Learning to understand and enjoy non-fiction books is an important part of both the core curriculum standards and of developing lifelong reading skills. Because they are teaching subject specific information, non-fiction books cannot have the same level of controlled vocabularly as fiction books; therefore, adults may need to continue to read nonfiction books to children who are already able to independently read some fiction books. Reading non-fiction aloud teaches children the joy of finding out new information, expands vocabulary, and helps them understand how non-fiction books are different from stories.
Our Grandparents: A Global Album by Maya Ajmera & others (JE 306.874 AJM)
One World, One Day by Barbara Kerley (JE 305.23 KER)
All over the world, children go to school, help their families, and play with their friends. Both these titles use photographs (and some text) to show how children in different places are alike and different.
Exactly the Opposite by Tana Hoban (JE 428.1 HOB)
This wordless book uses photographs only (no text) to explore the concept of opposites. This is an excellent book for an emerging reader to read to a parent or younger sibling.
Four Seasons Make a Year by Anne Rockwell (J 508.2 ROC)
A child describes how the seasons change on her family's farm. Can you guess what sunflowers have to do with winter?
Dinosaur Bones by Bob Barner (JE 567.9 BAR)
How did scientists learn so much about dinosaurs? By studying fossils, of course! Adults can choose to share just the large text with their child (one sentence per page) or to also share the facts printed in smaller type about each dinosaur.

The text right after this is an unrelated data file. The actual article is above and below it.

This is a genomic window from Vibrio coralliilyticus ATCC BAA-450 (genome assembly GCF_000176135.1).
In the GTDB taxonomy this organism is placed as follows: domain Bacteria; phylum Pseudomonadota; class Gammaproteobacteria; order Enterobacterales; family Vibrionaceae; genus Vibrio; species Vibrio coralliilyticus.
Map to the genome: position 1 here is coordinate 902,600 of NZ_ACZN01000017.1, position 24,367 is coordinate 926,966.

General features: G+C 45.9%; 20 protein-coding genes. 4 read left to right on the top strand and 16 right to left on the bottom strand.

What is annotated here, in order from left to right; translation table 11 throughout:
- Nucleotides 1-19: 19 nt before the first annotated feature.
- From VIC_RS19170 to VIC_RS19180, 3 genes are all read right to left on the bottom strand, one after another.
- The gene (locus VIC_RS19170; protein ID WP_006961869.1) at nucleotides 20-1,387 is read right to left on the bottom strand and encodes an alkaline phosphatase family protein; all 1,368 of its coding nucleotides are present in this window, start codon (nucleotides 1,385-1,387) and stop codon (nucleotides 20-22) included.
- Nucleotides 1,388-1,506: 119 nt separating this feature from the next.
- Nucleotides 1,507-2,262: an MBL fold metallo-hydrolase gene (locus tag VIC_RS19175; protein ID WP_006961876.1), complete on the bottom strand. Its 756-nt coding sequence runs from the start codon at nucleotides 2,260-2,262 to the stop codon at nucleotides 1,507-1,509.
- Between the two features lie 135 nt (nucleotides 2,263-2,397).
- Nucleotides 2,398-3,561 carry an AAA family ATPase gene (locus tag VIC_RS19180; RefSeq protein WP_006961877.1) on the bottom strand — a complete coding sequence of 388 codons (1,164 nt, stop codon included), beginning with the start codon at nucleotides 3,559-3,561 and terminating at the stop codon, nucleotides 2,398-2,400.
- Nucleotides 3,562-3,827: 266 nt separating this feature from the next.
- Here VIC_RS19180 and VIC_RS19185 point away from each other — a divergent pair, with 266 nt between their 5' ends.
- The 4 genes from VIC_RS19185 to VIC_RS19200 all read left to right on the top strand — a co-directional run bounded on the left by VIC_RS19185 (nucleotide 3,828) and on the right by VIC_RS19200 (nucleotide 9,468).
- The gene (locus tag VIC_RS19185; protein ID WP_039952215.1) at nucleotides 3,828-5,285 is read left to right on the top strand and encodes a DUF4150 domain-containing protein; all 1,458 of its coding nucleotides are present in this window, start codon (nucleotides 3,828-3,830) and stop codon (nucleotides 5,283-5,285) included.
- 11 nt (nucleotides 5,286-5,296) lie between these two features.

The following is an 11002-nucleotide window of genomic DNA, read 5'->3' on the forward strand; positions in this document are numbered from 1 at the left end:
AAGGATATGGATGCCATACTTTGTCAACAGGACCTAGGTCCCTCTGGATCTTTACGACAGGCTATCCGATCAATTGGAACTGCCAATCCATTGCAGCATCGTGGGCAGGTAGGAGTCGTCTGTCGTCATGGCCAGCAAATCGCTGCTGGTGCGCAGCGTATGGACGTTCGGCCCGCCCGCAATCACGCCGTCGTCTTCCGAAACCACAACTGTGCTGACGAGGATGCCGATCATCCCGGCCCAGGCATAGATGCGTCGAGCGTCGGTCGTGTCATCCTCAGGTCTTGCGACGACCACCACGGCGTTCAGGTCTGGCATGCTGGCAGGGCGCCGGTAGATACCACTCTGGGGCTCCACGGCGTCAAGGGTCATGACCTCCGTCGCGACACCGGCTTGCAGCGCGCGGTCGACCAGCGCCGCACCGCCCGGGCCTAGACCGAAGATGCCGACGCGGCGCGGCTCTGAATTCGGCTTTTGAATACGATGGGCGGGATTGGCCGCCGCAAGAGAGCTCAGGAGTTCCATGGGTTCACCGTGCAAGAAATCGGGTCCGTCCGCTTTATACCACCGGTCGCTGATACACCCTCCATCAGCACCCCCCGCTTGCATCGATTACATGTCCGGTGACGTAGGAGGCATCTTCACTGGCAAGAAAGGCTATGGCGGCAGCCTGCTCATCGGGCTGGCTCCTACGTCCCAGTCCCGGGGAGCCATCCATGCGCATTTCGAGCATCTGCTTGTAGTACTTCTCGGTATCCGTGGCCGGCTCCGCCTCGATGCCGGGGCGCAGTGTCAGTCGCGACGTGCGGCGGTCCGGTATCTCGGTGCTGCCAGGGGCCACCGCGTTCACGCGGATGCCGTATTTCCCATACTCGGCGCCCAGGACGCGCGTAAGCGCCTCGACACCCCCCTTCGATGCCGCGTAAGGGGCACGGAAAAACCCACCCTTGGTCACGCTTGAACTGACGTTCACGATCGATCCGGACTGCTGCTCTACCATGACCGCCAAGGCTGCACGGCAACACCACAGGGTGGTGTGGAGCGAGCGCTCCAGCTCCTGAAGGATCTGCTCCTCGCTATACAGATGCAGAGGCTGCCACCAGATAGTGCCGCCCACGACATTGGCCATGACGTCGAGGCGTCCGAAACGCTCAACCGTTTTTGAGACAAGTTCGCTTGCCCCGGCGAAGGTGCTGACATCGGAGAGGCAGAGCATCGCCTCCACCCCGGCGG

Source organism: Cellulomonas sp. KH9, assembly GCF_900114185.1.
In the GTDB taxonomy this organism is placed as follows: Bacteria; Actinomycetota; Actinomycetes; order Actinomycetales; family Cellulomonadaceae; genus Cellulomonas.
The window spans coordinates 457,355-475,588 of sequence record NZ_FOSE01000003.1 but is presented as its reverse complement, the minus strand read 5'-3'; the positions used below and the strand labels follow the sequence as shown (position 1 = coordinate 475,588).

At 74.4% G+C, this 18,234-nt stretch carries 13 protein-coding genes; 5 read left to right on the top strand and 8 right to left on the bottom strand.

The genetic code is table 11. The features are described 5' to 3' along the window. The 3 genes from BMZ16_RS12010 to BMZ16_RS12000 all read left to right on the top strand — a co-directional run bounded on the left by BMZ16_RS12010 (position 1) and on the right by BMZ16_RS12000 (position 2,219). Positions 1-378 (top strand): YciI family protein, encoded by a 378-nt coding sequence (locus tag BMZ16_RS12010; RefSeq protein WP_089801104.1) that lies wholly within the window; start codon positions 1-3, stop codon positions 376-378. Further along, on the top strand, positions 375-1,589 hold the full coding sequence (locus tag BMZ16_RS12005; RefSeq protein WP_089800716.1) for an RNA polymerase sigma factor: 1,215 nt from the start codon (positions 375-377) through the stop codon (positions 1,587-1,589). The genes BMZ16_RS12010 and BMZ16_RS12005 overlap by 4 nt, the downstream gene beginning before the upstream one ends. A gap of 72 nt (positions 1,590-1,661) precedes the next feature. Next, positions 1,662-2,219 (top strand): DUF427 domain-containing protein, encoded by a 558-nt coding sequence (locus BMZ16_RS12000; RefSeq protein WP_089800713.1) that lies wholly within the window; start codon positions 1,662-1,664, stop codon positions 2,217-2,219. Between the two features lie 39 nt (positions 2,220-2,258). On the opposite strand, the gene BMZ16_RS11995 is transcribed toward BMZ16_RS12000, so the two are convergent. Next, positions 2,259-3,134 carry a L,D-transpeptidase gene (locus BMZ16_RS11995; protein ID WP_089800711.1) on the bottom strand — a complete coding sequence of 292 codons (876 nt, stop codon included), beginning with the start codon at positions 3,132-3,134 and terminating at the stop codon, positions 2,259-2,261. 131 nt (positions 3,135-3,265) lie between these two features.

Growing Like Me by Anne Rockwell (J 571.8 ROC)
A child celebrates growing up by showing how different plants and animals grow and change. What will his baby brother grow up to be?
My First Day by Steve Jenkins (J 591.3 JEN)
Baby tigers can't even open their eyes and need mom to take care of them, but baby sea turtles run straight to the ocean as soon as they hatch--with only other baby sea turtles for company. This book describes what the first day of life is like for many different animals.
Guess What is Growing Inside This Egg by Mia Posada (J 591.4 POS)
It's not only chickens that come from eggs. Turn the pages to find not only the answers to each rhyming clue, but also additional information about each animal.
Our Yard is Full of Birds by Anne Rockwell (JE 598 ROC)
Have you ever thought that you can be an animal scientist right in your own backyard? The clear illustrations in this book make it easy to learn to identify the birds that are likely to visit your yard.
A Pair of Polar Bears by Joanne Ryder (J 599.786 RYD)
Have you ever wondered what happens behind the scenes at the zoo? This book describes how polar bear twins are rescued and cared for until they are old enough to live in the main polar bear exhibit at the San Diego Zoo.
Fire Engines by Anne Rockwell (JE 628.9 ROC)
Who doesn't love fire trucks?
Corn by Gail Gibbons (J 633.1 GIB)
Why does popcorn pop? Is strawberry corn made with strawberries? What can you do with corn besides eat it? This is an excellent book to enjoy before or after munching sweet corn on the cob.
Under the Sun and the Moon by Margaret Wise Brown (JE 811 BRO)
Poems by the author of Goodnight Moon.
Bigmama's by Donald Crews (JE-B Cre CRE)
When the author of the picture book Freight Train was a boy, he traveled three days by train each year to visit his grandmother--who lived on a farm in Florida with no electricity--but lots of animals and cousins to play with.
Dr. Seuss by Cheryl Carlson (JE-B Seu CAR)
The Boy on Fairfield Street by Kathleen Krull (J-B Seu KRU)
Two books about the popular author Dr. Seuss. The title by Carlson is designed for early readers to read themselves; the book by Krull is written at a more advanced reading level and can be shared with an adult reader.
If You Give an Author a Pencil by Laura Numeroff (JE-B Num NUM)
The author of the popular "If You Give a Mouse a Cookie" series talks about growing up to become an author and illustrator.